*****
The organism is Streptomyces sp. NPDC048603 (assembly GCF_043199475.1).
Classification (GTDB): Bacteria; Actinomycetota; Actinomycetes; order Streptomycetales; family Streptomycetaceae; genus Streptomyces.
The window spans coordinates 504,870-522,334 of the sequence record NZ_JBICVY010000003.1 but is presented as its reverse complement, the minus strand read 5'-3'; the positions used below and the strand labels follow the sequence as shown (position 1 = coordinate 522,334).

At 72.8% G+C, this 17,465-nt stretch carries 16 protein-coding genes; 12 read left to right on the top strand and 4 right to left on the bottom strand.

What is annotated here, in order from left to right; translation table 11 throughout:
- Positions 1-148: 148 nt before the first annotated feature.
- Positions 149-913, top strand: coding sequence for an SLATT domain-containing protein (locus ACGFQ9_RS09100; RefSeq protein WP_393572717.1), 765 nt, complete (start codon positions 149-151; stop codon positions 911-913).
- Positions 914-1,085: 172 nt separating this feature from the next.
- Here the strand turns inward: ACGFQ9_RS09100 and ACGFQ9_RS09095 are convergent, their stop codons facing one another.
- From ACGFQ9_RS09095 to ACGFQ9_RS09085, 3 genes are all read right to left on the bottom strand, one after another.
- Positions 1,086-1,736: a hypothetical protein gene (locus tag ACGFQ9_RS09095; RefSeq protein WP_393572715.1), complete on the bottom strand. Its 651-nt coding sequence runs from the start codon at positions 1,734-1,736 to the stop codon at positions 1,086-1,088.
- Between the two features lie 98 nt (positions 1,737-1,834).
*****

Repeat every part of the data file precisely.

The organism is Streptomyces sp. NPDC048603 (assembly GCF_043199475.1).
Classification (GTDB): Bacteria; Actinomycetota; Actinomycetes; order Streptomycetales; family Streptomycetaceae; genus Streptomyces.
The window spans coordinates 504,870-522,334 of the sequence record NZ_JBICVY010000003.1 but is presented as its reverse complement, the minus strand read 5'-3'; the positions used below and the strand labels follow the sequence as shown (position 1 = coordinate 522,334).

At 72.8% G+C, this 17,465-nt stretch carries 16 protein-coding genes; 12 read left to right on the top strand and 4 right to left on the bottom strand.

What is annotated here, in order from left to right; translation table 11 throughout:
- Positions 1-148: 148 nt before the first annotated feature.
- Positions 149-913, top strand: coding sequence for an SLATT domain-containing protein (locus ACGFQ9_RS09100; RefSeq protein WP_393572717.1), 765 nt, complete (start codon positions 149-151; stop codon positions 911-913).
- Positions 914-1,085: 172 nt separating this feature from the next.
- Here the strand turns inward: ACGFQ9_RS09100 and ACGFQ9_RS09095 are convergent, their stop codons facing one another.
- From ACGFQ9_RS09095 to ACGFQ9_RS09085, 3 genes are all read right to left on the bottom strand, one after another.
- Positions 1,086-1,736: a hypothetical protein gene (locus tag ACGFQ9_RS09095; RefSeq protein WP_393572715.1), complete on the bottom strand. Its 651-nt coding sequence runs from the start codon at positions 1,734-1,736 to the stop codon at positions 1,086-1,088.
- Between the two features lie 98 nt (positions 1,737-1,834).